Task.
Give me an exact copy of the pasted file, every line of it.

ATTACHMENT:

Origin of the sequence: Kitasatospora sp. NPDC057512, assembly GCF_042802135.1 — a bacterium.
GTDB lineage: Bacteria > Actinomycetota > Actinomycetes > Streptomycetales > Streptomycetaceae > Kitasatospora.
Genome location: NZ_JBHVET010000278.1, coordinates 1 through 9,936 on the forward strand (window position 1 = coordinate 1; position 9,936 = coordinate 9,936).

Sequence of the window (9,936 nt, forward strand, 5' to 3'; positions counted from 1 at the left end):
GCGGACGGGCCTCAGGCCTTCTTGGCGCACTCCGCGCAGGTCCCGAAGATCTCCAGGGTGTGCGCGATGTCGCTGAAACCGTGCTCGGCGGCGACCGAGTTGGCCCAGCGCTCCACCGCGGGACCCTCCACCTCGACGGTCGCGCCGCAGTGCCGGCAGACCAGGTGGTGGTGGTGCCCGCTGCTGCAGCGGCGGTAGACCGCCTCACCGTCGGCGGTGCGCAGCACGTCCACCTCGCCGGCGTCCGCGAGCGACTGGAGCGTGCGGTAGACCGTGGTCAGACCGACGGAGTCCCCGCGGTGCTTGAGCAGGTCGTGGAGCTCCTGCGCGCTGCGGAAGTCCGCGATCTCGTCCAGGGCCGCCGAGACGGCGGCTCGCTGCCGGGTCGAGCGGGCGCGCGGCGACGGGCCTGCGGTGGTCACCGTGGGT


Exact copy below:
Origin of the sequence: Kitasatospora sp. NPDC057512, assembly GCF_042802135.1 — a bacterium.
GTDB lineage: Bacteria > Actinomycetota > Actinomycetes > Streptomycetales > Streptomycetaceae > Kitasatospora.
Genome location: NZ_JBHVET010000278.1, coordinates 1 through 9,936 on the forward strand (window position 1 = coordinate 1; position 9,936 = coordinate 9,936).

Sequence of the window (9,936 nt, forward strand, 5' to 3'; positions counted from 1 at the left end):
GCGGACGGGCCTCAGGCCTTCTTGGCGCACTCCGCGCAGGTCCCGAAGATCTCCAGGGTGTGCGCGATGTCGCTGAAACCGTGCTCGGCGGCGACCGAGTTGGCCCAGCGCTCCACCGCGGGACCCTCCACCTCGACGGTCGCGCCGCAGTGCCGGCAGACCAGGTGGTGGTGGTGCCCGCTGCTGCAGCGGCGGTAGACCGCCTCACCGTCGGCGGTGCGCAGCACGTCCACCTCGCCGGCGTCCGCGAGCGACTGGAGCGTGCGGTAGACCGTGGTCAGACCGACGGAGTCCCCGCGGTGCTTGAGCAGGTCGTGGAGCTCCTGCGCGCTGCGGAAGTCCGCGATCTCGTCCAGGGCCGCCGAGACGGCGGCTCGCTGCCGGGTCGAGCGGGCGCGCGGCGACGGGCCTGCGGTGGTCACCGTGGGT